In 1947, out of the post war gloom, came the New Look from Paris. British women however had to endure several more years of austerity, before finally clothes rationing ended on 15 March 1949. As one new line followed another, the British fashion industry revolutionized itself.
But it was the USA that led the way in ready to wear day and evening wear in the 1950’s. In particular, Hollywood replaced Paris as the go to source for ultra feminine style.
From the high 1950’s fashion of Grace Kelly in Rear Window, to the girl next door styles of Doris Day, women across the globe found a bountiful source of inspiration from the movies and fashion magazines.
The New Look’s full skirted influence brought back femininity to women’s wardrobes. Circle skirts were everywhere, including the Poodle skirt which employed appliqued designs. The colors were pastel, nylon stockings were pale, and the heels were pointed and high.
For women who favored the more gamine silhouette, the figure hugging pencil skirt, now with a lower hem line, was also back in vogue as it had been in the 1930’s.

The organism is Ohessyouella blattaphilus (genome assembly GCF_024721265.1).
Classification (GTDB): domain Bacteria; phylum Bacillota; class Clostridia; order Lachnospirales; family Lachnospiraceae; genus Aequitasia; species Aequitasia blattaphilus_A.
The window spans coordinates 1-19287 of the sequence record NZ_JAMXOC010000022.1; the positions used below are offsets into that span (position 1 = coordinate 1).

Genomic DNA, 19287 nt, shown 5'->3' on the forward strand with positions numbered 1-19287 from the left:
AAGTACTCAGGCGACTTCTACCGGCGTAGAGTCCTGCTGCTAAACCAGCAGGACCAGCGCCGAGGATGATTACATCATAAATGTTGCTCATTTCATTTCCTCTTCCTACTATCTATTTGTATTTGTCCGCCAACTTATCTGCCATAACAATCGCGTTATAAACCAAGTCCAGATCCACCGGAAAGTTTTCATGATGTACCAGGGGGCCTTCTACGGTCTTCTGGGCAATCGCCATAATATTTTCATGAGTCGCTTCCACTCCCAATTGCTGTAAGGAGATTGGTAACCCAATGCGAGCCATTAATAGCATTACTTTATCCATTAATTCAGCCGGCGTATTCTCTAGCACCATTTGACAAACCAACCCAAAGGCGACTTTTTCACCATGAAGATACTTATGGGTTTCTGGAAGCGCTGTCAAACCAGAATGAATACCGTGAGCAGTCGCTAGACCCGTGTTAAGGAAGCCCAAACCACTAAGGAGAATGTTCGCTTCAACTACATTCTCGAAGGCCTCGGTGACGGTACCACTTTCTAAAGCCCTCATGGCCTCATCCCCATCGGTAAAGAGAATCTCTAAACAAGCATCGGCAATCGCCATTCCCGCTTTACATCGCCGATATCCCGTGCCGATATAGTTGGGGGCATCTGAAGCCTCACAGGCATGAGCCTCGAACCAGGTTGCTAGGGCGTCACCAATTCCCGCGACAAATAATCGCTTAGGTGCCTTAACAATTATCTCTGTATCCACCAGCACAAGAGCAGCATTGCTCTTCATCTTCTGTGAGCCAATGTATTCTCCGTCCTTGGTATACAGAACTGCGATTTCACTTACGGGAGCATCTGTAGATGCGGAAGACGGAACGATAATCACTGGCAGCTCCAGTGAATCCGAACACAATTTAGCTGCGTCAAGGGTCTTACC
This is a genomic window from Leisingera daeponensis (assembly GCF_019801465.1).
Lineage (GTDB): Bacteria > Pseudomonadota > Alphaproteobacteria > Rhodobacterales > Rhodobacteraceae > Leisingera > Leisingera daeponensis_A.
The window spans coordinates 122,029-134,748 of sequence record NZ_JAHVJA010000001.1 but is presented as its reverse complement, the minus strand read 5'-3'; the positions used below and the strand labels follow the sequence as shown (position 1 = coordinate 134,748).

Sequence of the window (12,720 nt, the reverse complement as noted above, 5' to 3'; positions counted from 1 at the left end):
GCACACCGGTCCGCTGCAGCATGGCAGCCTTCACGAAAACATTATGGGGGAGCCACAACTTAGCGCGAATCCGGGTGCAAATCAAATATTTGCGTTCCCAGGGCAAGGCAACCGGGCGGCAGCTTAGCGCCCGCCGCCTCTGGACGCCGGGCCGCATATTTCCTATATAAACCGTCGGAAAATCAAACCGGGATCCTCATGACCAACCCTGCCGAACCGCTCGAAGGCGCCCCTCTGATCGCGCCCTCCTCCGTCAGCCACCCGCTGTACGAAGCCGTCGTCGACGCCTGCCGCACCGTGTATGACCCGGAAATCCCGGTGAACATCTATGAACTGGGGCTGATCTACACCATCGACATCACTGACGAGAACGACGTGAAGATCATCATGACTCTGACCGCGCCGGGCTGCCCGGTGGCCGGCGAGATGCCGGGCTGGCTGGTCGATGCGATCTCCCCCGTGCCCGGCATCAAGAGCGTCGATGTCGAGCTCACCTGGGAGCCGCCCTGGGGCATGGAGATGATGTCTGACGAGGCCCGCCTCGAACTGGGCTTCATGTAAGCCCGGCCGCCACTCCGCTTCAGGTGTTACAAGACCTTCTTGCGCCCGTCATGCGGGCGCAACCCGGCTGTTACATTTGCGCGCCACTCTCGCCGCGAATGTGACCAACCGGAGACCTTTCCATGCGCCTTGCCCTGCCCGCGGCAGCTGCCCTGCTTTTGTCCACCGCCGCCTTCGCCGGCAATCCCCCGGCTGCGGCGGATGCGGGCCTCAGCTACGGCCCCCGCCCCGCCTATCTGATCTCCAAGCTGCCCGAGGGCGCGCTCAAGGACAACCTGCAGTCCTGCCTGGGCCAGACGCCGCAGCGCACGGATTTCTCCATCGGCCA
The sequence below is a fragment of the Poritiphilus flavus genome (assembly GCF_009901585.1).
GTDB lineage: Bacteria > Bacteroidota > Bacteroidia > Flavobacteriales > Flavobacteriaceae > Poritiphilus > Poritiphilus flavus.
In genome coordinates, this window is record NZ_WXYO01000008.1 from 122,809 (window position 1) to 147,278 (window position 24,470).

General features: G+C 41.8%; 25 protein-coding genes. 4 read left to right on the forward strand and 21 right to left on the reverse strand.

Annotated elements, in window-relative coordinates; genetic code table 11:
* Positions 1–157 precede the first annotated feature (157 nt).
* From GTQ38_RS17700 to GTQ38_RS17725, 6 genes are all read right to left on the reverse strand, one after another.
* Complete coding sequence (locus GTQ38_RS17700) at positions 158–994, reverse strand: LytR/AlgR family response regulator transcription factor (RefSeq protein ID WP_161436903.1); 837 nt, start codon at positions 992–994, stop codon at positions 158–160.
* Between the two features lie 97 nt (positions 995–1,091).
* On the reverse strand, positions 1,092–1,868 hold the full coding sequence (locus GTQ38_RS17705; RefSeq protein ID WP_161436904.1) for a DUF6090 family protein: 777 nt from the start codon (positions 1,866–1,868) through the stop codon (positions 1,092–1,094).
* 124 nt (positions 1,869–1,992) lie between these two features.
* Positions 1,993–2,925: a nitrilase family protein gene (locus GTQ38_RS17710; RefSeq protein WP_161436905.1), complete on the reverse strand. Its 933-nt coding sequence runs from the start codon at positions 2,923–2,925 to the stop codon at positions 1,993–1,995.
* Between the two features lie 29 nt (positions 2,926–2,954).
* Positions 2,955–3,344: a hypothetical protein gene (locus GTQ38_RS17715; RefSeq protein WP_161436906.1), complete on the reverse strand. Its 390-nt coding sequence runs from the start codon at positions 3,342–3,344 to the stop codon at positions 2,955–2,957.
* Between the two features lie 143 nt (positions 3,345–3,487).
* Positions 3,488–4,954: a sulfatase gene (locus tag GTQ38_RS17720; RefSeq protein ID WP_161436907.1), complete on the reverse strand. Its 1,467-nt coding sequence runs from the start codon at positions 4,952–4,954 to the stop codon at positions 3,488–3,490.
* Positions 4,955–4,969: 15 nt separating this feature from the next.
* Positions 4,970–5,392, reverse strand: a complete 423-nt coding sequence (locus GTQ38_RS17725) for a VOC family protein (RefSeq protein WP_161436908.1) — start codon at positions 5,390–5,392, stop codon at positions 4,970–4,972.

The American Look dominated, but Britain, from 1952 onward began to catch up and girls were wearing beautiful cotton summer dresses with full skirts and matching Bolero for effect.
At the beach, the play-suit consisted of matching shorts, wrap over skirt and vests.
Coco Chanel, whose star and reputation had faded during the 1940’s, against the odds, brought the woman’s suit back in to vogue in 1954. The Chanel suit was ambitious and bold and provided older women with a new source for wardrobe ideas.
Hollywood in the meantime, found one style icon after another, from Audrey Hepburn, Sophia Loren to Brigitte Bardot. Marilyn Monroe however was the queen, when it came to glamour.
The other favorite American look was the rockabilly style. Favored by younger women, this consisted of cropped jeans, blouses and cardigans, with sleeves rolled up ! The sweater, thanks to Lana Turner, was another vital component in a young woman’s wardrobe.
Meanwhile in Paris, Christian Dior, who had kick started the post war fashion revolution, was knocked off his perch in 1957 by the sack dress. Styled by Cristobel Balenciaga, it’s undefined waist echoed the simpler shift dresses of the 1920’s.
But no one in the fashion world could have predicted the British invasion that was to finally take the world by storm in the 1960’s. The final sequence of shots are from 1960. Mini skirt and go go boots anyone?
Created in 1960 by the Central Office of Information, sponsored by The Board of Trade.
Directed by Simon Napier Bell and photographed by Larry Pizer.
Costumes by The Victoria Albert Museum. V&A
Corsets by R&W.H. Symington
Contains public sector information licensed under the Open Government Licence v3.0